How Interest Rates Affect Property Values

FT Contributor
A small model home sits in front of a blackboard that reads "rising interest rates."

One vital factor in the valuation of real estate is the prevailing interest rate. The Federal Reserve (the Fed) sets this rate and can change it to affect market changes.

Homebuyers might intuitively understand that the prevailing interest rate can affect the mortgage rate and property prices. However, they may not understand the extent of this relationship.

On the most fundamental level, the interest rate is the cost of borrowing money. If you borrow $10,000 with a 10% interest rate, you pay $1,000 in interest (if you pay back the loan in one year), and you return the $10,000. The total amount you pay is $11,000.

Interest is a form of “opportunity cost” for the lender. The lender could have put that money in another investment. However, instead of pursuing another opportunity, they are lending the money to you. In a sense, your interest payments reward them for lending to you instead of pursuing other opportunities.

Unfortunately, factors such as your wages and future plans do not figure into interest rates or home costs.

Several factors affect rates. One of the most important is the rate set by the Federal Reserve. The Fed issues Treasury Bills, or T-Bills, when they borrow money from banks. The price of these T-bills affects the rates of other lenders. For this reason, when the Federal Reserve changes interest rates, it makes the news.

But what happens to house prices when the interest rates go up or go down?

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What Happens to House Prices When Interest Rates Go Up?

When interest rates go up, housing prices fall.

Higher interest rates mean that it costs more to borrow the money needed to develop a property and purchase a home. Investors and developers borrow less in these conditions because they have to pay more interest on the money that they borrow. Buying a home is, likewise, more expensive because you are paying more interest on your mortgage each month.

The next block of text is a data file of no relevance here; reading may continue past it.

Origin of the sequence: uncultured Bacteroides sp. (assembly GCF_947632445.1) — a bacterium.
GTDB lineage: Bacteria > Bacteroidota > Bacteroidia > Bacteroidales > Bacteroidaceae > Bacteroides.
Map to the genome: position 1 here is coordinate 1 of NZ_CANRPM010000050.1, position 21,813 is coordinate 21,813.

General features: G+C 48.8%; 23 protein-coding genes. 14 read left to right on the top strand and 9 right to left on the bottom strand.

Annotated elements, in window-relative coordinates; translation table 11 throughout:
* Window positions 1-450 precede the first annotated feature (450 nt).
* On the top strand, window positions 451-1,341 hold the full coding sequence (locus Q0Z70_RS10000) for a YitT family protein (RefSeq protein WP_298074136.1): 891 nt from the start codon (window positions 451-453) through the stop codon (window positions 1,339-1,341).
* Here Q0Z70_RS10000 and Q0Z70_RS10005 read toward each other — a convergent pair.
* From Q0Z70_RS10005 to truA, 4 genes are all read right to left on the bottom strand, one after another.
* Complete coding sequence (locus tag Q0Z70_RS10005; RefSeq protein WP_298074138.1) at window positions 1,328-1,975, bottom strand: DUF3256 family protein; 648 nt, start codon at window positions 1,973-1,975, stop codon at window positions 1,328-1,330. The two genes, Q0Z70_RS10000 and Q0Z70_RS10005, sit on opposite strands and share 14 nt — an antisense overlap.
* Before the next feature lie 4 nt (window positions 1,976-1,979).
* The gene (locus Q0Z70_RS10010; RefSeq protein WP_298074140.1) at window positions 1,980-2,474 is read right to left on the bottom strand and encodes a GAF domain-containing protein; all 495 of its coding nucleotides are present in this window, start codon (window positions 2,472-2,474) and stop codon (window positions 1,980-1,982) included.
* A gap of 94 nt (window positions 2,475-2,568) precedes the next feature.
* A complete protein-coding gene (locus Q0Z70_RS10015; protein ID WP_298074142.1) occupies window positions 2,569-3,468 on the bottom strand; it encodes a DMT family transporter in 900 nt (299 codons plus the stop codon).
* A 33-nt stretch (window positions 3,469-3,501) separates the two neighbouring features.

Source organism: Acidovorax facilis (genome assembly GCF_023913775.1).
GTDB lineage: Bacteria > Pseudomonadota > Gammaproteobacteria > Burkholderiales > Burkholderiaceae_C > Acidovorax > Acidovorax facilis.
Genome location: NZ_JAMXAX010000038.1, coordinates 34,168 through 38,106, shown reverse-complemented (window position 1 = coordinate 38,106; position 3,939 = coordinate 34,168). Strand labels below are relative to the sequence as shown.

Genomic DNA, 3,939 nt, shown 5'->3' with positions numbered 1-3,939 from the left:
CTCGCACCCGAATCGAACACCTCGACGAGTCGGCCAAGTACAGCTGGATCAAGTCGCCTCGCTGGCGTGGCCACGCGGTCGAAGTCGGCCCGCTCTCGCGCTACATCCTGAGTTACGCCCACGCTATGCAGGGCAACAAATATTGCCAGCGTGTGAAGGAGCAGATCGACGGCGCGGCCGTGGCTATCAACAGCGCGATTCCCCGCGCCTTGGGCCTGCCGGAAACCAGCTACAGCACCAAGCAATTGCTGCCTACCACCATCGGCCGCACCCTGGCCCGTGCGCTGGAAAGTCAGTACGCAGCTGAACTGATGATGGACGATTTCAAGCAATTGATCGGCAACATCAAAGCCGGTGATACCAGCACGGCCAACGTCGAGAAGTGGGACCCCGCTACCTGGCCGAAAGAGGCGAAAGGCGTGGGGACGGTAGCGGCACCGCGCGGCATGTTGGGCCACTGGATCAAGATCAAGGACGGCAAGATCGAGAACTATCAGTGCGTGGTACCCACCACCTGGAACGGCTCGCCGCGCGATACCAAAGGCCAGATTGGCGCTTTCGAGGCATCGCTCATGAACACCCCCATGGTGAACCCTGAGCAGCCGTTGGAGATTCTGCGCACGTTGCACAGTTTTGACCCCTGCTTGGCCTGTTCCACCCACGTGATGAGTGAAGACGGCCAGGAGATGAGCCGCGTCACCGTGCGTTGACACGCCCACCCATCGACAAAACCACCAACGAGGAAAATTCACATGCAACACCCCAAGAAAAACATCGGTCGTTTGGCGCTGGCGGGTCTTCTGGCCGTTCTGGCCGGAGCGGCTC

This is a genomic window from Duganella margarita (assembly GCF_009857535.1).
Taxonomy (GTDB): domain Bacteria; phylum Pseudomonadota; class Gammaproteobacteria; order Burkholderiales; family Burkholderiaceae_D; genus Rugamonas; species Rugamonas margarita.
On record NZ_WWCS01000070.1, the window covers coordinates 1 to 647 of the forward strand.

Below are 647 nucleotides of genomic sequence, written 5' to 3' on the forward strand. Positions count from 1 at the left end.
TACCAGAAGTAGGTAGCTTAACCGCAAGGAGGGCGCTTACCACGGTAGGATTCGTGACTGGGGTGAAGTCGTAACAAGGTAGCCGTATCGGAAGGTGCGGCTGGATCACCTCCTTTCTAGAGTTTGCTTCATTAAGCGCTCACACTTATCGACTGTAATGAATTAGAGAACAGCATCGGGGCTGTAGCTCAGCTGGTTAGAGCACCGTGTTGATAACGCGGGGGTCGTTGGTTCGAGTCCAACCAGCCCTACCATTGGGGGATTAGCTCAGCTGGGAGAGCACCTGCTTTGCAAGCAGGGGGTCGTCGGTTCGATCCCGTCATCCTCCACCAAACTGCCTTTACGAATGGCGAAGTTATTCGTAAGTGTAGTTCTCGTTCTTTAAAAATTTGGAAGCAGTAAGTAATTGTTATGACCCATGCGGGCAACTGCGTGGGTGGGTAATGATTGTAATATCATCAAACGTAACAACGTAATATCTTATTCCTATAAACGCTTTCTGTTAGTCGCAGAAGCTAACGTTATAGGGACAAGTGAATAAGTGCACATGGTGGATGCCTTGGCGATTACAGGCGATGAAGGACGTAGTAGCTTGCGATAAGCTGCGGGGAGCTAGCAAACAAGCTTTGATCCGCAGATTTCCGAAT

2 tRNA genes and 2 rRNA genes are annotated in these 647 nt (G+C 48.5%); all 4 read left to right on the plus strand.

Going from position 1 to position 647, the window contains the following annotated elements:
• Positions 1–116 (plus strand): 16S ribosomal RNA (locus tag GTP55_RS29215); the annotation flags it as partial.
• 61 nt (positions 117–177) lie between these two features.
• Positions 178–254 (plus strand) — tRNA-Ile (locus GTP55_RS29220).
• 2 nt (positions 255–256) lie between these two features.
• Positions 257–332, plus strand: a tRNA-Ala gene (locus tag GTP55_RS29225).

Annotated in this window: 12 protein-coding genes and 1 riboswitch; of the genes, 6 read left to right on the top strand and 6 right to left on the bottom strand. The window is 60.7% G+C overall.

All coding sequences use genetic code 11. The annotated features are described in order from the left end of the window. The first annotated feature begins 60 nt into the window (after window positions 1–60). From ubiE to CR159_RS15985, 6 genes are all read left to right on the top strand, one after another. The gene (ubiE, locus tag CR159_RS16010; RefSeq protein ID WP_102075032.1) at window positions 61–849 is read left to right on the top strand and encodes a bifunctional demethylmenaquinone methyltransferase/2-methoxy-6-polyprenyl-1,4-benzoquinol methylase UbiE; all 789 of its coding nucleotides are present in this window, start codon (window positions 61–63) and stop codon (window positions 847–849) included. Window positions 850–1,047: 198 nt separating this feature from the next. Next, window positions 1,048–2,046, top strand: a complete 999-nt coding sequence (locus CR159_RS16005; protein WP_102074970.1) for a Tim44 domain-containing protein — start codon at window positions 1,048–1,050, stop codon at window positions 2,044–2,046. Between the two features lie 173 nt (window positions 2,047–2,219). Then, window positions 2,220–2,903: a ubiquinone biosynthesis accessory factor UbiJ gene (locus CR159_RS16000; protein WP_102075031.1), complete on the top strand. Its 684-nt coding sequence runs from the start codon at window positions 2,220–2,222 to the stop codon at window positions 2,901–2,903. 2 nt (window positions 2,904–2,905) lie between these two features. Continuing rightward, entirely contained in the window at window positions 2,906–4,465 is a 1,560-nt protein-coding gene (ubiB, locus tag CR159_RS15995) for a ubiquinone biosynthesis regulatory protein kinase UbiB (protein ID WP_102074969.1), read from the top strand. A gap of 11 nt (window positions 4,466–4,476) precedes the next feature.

The higher interest rates lead to less activity throughout the real estate market. Less activity means fewer people are purchasing homes. Since fewer people are interested in buying a house, there is less demand. When demand falls, home prices also decline.

The supply of new houses could eventually level off because, like individual home buyers, real estate developers do not want to pay higher interest rates on the money they need to borrow to complete their development projects. However, the supply of houses does not decrease because existing homes are still on the market. Therefore, the supply of houses will not fall as much as the demand falls.

What Happens to House Prices When Interest Rates Go Down?

When interest rates go down, housing prices eventually increase. Lower interest rates mean that money is cheaper to borrow. Since it is cheaper to get a mortgage, both home buyers and developers pay less to purchase or develop property.

This increased activity leads to more supply, as new houses get built, and more demand, as more people purchase houses because they can get a good deal on a mortgage.

Since more people want to purchase homes, sellers can ask for more money, which buyers who are competing with one another will be willing to pay.

Though there are other factors at play, the value of property rises when interest rates go lower. If you sell during a low-interest period, you can often get a higher price for your property.

Mortgage Rates Are Only One Factor Affecting Home Prices